In the A Song of Ice and Fire novels, this empire began its rise to power over five thousand years ago when the humble shepherd communities of Valyria found dragon lairs in nearby volcanoes, the Fourteen Fires. Finding a way of binding the dragons to their will, the Lords Freeholder of Valyria overran the neighboring empire of Ghis, throwing it down in defeat five times before annexing it fully. Eventually Valyria's empire stretched for thousands of miles along the coasts of Essos and far inland, expanding into the far western coastal regions where it overran the lands watered by the Rhoyne River (displacing the native Rhoynar people to Westeros, where they settled in Dorne) and annexed or established eight powerful colony-states. Refugees from these states founded the city of Braavos as a secret refuge from the Valyrians. The Valyrians also established a stronghold on the island of Dragonstone, possibly to facilitate trade with the then-independent Seven Kingdoms.

Valyria was utterly destroyed in a cataclysmic volcanic event known as the Doom approximately four centuries ago. The Fourteen Fires erupted simultaneously, while lava cracked and poured from hills. This event shattered the Valyrian Peninsula, leaving it a storm-wracked chain of islands surrounded by boiling seas emitting poisonous fumes, and wiped out almost every dragon in the western world (bar only the dragons of the Targaryens on Dragonstone). In the aftermath of the Doom the eight colony-states threw off their Valyrian overlords and became the Free Cities, eventually joining one another in trade and commerce links, along with the Secret City of Braavos to the far north. The Targaryens survived and launched a devastating invasion of Westeros almost three centuries ago, eventually uniting the entire continent under their control.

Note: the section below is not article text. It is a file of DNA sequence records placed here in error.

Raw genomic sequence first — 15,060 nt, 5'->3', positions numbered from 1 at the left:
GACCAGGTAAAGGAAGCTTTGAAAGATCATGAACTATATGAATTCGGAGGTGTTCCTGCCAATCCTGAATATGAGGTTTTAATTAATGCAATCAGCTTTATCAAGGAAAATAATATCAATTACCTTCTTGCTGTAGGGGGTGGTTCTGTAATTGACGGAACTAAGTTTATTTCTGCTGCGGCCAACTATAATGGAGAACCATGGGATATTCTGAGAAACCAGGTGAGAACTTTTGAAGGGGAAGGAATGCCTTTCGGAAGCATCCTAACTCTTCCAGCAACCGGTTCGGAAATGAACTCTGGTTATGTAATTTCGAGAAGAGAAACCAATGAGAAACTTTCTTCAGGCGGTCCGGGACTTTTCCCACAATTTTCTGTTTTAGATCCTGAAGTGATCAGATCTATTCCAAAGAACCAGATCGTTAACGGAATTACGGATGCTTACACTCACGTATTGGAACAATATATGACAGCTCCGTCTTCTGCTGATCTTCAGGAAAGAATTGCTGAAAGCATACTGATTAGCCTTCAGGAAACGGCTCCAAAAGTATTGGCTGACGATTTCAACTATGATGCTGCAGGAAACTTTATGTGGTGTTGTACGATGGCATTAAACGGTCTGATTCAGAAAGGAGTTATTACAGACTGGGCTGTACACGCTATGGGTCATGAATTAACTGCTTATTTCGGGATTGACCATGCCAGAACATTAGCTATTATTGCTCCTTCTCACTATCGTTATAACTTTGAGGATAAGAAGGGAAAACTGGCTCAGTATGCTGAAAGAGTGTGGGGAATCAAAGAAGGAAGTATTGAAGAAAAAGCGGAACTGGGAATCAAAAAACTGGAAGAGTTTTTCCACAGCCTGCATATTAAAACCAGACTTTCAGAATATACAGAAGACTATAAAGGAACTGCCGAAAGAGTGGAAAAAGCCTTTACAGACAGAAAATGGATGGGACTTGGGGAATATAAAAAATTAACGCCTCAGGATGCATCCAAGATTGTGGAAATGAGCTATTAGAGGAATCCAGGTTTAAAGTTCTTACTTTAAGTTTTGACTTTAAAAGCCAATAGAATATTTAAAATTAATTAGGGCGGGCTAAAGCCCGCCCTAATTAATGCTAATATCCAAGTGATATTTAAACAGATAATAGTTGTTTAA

Another key remnant of the time of Valyria are artifacts, particularly weapons made of Valyrian steel. Weapons of Valyrian steel are incredibly sharp, never need maintenance and have unusual dark colors flowing along the blade. There are over 200 such weapons in Westeros, mostly serving as family heirlooms, such as the Stark greatsword, Ice, and the Mormont longsword, Longclaw.

Author George R.R. Martin has stated that the Valyrian Freehold is essentially his medieval world's equivalent of the Roman Republic: a vast, now-fallen empire on such a grand scale and possessed of such advanced technologies (relative to their time) that peoples living in the dark age following its collapse view it as awesome and the stuff of legends. High Valyrian, their language, is treated as a lore-language essentially like Latin. Similarly, the Free Cities that are descended from Valyria's colonies and conquests are like medieval France, Italy, or Spain; their languages are stated to be "bastard Valyrian", in the process of mutating into separate languages akin to the Romance Languages of our world (i.e. descended from High Valyrian just as French and Italian mutated and diverged from Latin). Unlike Rome, Valyria never turned into an Empire even up to the time of the Doom, and was more similar to the earlier Roman Republic: a collection of powerful and wealthy aristocratic families (one of which were the Targaryens) jointly shared power.

According to the TV series official pronunciation guide developed for the cast and crew, "Valyria" is pronounced /vəˈlɪəɹ.i.ə/ — "Vuh-LEER-ee-uh", as opposed to "VAL-LEER-ee-uh".

See also